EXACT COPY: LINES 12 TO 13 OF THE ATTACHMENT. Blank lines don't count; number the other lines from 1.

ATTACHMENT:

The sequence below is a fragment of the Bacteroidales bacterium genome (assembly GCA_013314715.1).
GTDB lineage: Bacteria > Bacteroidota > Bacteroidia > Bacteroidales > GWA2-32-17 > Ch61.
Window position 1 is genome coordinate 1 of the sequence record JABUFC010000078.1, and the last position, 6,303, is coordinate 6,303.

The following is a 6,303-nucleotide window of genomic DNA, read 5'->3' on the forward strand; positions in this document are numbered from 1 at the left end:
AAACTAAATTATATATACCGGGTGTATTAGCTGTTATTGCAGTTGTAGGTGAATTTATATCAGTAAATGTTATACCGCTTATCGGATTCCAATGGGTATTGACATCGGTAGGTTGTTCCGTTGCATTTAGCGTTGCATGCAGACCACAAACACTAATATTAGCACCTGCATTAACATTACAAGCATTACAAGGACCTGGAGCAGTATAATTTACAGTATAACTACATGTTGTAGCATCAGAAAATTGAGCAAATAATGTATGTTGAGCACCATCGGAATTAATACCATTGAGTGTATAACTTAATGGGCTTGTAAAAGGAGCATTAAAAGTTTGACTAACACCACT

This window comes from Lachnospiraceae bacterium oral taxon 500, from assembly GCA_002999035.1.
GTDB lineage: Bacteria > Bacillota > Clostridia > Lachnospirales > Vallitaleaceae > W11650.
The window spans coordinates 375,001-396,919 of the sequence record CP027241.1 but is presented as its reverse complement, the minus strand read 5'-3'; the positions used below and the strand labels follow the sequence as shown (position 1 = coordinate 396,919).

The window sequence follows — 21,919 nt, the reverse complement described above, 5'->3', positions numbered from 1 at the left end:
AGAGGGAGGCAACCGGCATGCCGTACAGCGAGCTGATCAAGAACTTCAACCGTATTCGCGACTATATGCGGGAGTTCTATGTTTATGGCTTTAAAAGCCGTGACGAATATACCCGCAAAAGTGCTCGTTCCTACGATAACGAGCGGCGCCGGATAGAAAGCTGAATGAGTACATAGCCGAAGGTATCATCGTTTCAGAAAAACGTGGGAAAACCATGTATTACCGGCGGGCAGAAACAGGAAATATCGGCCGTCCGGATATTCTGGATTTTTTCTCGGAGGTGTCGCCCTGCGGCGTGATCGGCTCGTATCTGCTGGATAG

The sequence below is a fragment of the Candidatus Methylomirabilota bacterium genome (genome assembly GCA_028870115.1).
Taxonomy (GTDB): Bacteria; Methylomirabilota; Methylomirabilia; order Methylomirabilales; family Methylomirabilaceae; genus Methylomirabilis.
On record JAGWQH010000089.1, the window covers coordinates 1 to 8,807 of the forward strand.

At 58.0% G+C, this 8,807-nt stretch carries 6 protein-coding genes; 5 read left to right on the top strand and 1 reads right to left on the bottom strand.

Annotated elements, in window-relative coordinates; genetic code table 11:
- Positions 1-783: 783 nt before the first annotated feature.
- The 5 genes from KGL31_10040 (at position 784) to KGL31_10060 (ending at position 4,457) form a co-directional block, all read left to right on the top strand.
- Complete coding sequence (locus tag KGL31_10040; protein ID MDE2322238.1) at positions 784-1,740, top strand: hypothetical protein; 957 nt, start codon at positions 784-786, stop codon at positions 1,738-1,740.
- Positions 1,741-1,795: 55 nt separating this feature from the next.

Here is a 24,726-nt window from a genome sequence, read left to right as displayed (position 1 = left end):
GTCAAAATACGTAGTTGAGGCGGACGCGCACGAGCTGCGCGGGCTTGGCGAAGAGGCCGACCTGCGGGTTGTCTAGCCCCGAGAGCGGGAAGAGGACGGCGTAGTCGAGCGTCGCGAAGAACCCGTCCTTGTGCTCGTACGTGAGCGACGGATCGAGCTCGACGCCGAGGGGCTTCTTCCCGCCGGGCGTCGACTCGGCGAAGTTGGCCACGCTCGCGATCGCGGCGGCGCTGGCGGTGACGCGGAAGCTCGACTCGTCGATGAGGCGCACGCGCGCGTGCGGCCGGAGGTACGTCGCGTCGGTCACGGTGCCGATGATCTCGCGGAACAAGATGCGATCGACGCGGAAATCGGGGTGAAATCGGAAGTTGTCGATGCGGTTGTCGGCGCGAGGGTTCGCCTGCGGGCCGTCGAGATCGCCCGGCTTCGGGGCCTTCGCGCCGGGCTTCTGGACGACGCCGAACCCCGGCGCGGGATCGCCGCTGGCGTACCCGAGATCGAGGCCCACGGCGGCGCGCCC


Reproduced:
Taxonomy (GTDB): Bacteria; Methylomirabilota; Methylomirabilia; order Methylomirabilales; family Methylomirabilaceae; genus Methylomirabilis.
On record JAGWQH010000089.1, the window covers coordinates 1 to 8,807 of the forward strand.